Something college football broadcasters should learn from the NBA – SB Nation

Every sport could learn a thing or two from the NBA, the major league where TV ratings are rising and attendance is solid. And on at least one subject, no sport could better benefit from studying the NBA than college football.

NBA commissioner Adam Silver on what happened when the league was able to study its own data on when viewers checked in and out of games (emphasis added):

S+B: How do you apply that data?

SILVER: From last season to this one, based in large part on the data we gathered, we changed the format of our game. We went from a possible 18 time-outs to 14 time-outs, we standardized the length of the time-outs, and we shortened halftime by a few minutes. And we made additional changes to the commercial format, because we were able to see exactly where we were losing fans.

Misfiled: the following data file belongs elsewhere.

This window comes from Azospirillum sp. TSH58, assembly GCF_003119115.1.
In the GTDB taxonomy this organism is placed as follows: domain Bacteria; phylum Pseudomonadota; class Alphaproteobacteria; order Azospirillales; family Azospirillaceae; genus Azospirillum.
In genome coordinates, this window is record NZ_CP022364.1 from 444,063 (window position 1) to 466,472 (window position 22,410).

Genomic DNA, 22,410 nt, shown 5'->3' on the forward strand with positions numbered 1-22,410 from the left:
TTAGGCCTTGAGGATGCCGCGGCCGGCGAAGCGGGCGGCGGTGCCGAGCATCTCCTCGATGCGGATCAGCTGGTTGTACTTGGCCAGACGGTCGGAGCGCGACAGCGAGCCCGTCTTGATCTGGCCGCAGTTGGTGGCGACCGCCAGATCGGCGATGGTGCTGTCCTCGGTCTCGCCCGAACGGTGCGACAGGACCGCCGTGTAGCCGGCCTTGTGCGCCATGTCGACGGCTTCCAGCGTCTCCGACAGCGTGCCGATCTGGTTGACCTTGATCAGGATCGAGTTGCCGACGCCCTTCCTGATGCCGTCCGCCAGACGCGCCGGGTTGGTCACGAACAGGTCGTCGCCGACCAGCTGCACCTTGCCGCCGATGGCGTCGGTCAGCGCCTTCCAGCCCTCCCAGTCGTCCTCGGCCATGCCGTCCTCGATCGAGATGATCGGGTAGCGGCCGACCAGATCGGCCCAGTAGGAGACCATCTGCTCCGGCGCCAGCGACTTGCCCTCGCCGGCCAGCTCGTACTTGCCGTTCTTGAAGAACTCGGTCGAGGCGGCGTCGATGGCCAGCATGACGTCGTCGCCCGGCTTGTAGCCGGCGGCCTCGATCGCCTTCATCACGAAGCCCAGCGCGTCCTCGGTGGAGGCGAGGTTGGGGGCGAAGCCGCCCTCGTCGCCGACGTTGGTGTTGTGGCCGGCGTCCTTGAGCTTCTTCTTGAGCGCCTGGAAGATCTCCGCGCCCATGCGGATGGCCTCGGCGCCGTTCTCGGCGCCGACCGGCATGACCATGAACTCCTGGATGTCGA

S+B: Where were you losing them?

SILVER: Not surprisingly, we lose the highest number of fans when we move off live action, especially at halftime. And we lose fans at every commercial break. So we’re experimenting, with Turner and ESPN, with not leaving the arena completely during commercial breaks, and instead having a split screen, where we stay with the huddle at the same time we show an ad. It’s a trade-off for our marketing partners. On the one hand, they’d like the full attention of a viewer. On the other hand, they might prefer to keep all of the viewers and find ways to create connections with their products and engage directly with the game.

Our games are roughly two hours and 15 minutes, but the average viewer is watching for approximately 50 minutes. We know that the most efficient way to increase our ratings is not to find someone who isn’t watching

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